ALBUM REVIEW: Louise Aubrie “Late 44”


Louise Aubrie

New York and London based indie-pop rising star Louise Aubrie has released a new album this summer titled Late 44. With an initial release date of July 13th, the punk-influenced album has the right amount of kick to transition into a new season with a new soundtrack. With Aubrie on vocals, Louise is joined by Tom Edwards (Adam Ant) on guitars, Boz Boorer (Morrissey, The Polecats) on additional guitars, Joe Holweger on bass, David Ruffy (The Ruts, Adam Ant, Dexy’s Midnight Runners) on drums and percussion, and James Knight on piano and keys. The album was recorded at Abbey Road Studios in London.

Louise Aubrie was born in London, where she began recording music at the notable Mill Hill Music Complex. She eventually spent some time in New York where she further developed her sound, which would evolve into the edgy indie-punk rock found on Late 44, her third album. The record is preceded by her 2010 debut, Fingers Crossed… followed by 2013’s Time Honoured Alibi. This time around on Late 44, Louise has written all her own material.

One of our favorite tracks is the aptly named “Perfect Battle Cry.” Aside from having a title that makes us want to put on our warrior paint, it blends pleasing pop sensibilities with a cheeky punk edge. It’s the indie punk femme anthem, the 2015 evolution of “Love is a Battlefield.”

Forget love and begin thrashing in the in-your-face “Too Late.” The song melts into the warmer “Next to Nothing.” “I know next to nothing…” wails Aubrie, with a slight ska sound reminiscent of early No Doubt, and lyrics with tongue-in-cheek self deprecation. Speaking of No Doubt, along with Aubrie’s cool indie punk chick vibes all her own, her debut album was was mastered by Dave Collins Audio in Los Angeles, former Chief Mastering Engineer of A&M Studios, who has worked with Madonna, No Doubt and The Police.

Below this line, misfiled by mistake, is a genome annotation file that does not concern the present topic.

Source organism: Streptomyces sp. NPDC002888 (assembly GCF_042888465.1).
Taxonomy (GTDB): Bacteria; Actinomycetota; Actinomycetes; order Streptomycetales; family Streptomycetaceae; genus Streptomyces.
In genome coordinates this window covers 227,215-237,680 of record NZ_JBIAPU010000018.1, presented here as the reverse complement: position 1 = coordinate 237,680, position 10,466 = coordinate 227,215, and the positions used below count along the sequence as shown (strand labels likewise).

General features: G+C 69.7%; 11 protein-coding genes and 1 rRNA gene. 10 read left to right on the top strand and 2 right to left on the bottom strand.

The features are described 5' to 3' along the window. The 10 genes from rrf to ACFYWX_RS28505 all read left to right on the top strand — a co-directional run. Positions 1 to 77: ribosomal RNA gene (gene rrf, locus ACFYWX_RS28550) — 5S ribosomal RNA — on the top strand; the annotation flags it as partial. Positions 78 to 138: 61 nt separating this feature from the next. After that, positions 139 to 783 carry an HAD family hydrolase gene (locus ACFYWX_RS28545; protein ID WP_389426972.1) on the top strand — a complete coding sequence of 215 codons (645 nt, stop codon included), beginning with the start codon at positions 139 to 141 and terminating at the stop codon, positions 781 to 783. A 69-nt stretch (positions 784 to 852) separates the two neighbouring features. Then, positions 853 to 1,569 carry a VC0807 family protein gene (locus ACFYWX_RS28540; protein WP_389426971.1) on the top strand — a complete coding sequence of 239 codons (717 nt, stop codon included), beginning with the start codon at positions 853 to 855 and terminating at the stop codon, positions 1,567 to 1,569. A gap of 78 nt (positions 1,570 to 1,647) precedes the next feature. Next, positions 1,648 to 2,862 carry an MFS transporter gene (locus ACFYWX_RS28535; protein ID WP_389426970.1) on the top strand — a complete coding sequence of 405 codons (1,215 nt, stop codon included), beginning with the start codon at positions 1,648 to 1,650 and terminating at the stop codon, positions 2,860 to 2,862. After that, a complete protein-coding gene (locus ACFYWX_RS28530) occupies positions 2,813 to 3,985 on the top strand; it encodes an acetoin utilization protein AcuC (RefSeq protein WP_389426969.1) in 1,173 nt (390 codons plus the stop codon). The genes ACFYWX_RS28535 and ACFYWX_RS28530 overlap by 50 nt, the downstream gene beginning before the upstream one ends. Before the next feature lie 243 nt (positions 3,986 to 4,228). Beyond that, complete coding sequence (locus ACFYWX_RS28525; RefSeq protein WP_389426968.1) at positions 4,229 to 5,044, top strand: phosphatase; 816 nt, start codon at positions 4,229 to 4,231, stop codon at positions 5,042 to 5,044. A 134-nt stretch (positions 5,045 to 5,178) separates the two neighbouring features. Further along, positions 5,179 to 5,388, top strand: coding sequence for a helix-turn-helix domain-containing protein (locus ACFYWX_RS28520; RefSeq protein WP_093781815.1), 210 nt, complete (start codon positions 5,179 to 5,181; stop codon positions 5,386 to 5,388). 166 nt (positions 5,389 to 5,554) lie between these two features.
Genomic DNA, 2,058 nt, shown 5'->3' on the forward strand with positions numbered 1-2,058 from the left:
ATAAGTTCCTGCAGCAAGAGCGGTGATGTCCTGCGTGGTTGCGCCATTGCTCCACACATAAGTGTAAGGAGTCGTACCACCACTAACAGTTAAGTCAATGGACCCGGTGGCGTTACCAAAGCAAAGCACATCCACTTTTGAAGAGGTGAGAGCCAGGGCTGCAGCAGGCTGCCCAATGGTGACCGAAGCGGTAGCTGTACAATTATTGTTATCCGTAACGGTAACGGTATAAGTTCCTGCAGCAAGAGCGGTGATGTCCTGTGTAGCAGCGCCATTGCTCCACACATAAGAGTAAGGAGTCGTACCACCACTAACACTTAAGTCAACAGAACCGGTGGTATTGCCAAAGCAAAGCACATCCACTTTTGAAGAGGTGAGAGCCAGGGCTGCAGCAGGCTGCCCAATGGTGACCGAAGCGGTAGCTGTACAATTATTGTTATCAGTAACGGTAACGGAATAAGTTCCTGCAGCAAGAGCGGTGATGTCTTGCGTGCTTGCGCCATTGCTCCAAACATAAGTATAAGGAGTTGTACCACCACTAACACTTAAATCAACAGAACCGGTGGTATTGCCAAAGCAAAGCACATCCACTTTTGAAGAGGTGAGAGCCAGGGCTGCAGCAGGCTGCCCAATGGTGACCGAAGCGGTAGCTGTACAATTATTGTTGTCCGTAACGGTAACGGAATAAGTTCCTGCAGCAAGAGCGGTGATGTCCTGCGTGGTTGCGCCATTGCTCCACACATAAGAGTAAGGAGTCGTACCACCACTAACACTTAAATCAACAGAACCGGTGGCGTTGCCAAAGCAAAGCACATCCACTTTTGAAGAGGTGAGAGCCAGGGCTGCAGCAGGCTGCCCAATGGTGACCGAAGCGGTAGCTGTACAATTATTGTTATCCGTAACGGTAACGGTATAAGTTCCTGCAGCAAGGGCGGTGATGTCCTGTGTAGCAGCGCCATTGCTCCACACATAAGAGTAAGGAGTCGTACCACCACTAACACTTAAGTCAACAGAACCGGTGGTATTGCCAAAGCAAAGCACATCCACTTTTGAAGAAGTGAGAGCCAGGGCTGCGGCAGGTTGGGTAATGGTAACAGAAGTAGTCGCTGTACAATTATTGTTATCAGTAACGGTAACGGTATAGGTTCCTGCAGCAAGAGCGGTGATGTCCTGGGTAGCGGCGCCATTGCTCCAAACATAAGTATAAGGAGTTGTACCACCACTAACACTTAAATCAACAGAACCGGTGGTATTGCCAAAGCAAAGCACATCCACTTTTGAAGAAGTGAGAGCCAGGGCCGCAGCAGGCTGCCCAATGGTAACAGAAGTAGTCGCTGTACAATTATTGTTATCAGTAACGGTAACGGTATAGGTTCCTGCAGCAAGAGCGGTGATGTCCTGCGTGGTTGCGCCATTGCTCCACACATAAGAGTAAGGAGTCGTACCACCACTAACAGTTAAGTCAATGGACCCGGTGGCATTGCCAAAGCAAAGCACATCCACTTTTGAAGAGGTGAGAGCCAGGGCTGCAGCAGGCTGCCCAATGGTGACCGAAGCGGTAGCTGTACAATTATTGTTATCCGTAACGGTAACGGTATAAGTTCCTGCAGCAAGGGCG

Proving you don’t have to be weak to be romantic, or even conform to traditional female pop star standards, Aubrie bears her heart on “Candlelight.” “Where thunder struck down we stopped, in awe with our promises to keep. Playing games by candlelight…” The album closes out with “Please Don’t Touch” – an apt warning to conclude what is a feminist punk-pop album that becomes increasingly intimate with each play. If there’s a message any woman can relate to – it’s “Please don’t touch me!” Yet despite its seemingly aggressive message, the song is soul-wrenchingly beautiful. With an abundance of radio songs of romance that aim to please the male, a cohesive work of art that hits every emotion from wanting distance, to being wooed, to the scariness of allowing oneself to fall in love, the femmes of AudioFemme thank Aubrie.

You can stream Late 44 below.

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